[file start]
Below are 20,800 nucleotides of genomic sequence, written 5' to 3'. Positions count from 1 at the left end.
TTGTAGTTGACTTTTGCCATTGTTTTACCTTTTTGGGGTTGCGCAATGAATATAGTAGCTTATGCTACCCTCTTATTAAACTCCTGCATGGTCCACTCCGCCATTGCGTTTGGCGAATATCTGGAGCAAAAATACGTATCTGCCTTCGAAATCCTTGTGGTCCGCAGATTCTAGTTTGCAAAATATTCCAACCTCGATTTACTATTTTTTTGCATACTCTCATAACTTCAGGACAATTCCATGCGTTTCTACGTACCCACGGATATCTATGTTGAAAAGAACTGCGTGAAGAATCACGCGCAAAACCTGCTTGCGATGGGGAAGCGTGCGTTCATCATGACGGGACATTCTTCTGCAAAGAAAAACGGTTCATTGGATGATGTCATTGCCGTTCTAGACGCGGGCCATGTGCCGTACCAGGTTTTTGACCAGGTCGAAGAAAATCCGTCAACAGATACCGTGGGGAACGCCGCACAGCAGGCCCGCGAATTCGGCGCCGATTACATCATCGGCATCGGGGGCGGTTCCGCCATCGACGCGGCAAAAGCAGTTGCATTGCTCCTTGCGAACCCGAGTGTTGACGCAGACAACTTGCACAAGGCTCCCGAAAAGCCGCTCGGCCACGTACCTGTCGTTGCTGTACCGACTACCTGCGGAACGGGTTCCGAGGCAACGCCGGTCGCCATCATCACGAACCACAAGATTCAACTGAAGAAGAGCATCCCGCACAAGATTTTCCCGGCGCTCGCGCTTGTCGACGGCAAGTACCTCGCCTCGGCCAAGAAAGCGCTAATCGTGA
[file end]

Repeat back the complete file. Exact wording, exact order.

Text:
Below are 20,800 nucleotides of genomic sequence, written 5' to 3'. Positions count from 1 at the left end.
TTGTAGTTGACTTTTGCCATTGTTTTACCTTTTTGGGGTTGCGCAATGAATATAGTAGCTTATGCTACCCTCTTATTAAACTCCTGCATGGTCCACTCCGCCATTGCGTTTGGCGAATATCTGGAGCAAAAATACGTATCTGCCTTCGAAATCCTTGTGGTCCGCAGATTCTAGTTTGCAAAATATTCCAACCTCGATTTACTATTTTTTTGCATACTCTCATAACTTCAGGACAATTCCATGCGTTTCTACGTACCCACGGATATCTATGTTGAAAAGAACTGCGTGAAGAATCACGCGCAAAACCTGCTTGCGATGGGGAAGCGTGCGTTCATCATGACGGGACATTCTTCTGCAAAGAAAAACGGTTCATTGGATGATGTCATTGCCGTTCTAGACGCGGGCCATGTGCCGTACCAGGTTTTTGACCAGGTCGAAGAAAATCCGTCAACAGATACCGTGGGGAACGCCGCACAGCAGGCCCGCGAATTCGGCGCCGATTACATCATCGGCATCGGGGGCGGTTCCGCCATCGACGCGGCAAAAGCAGTTGCATTGCTCCTTGCGAACCCGAGTGTTGACGCAGACAACTTGCACAAGGCTCCCGAAAAGCCGCTCGGCCACGTACCTGTCGTTGCTGTACCGACTACCTGCGGAACGGGTTCCGAGGCAACGCCGGTCGCCATCATCACGAACCACAAGATTCAACTGAAGAAGAGCATCCCGCACAAGATTTTCCCGGCGCTCGCGCTTGTCGACGGCAAGTACCTCGCCTCGGCCAAGAAAGCGCTAATCGTGA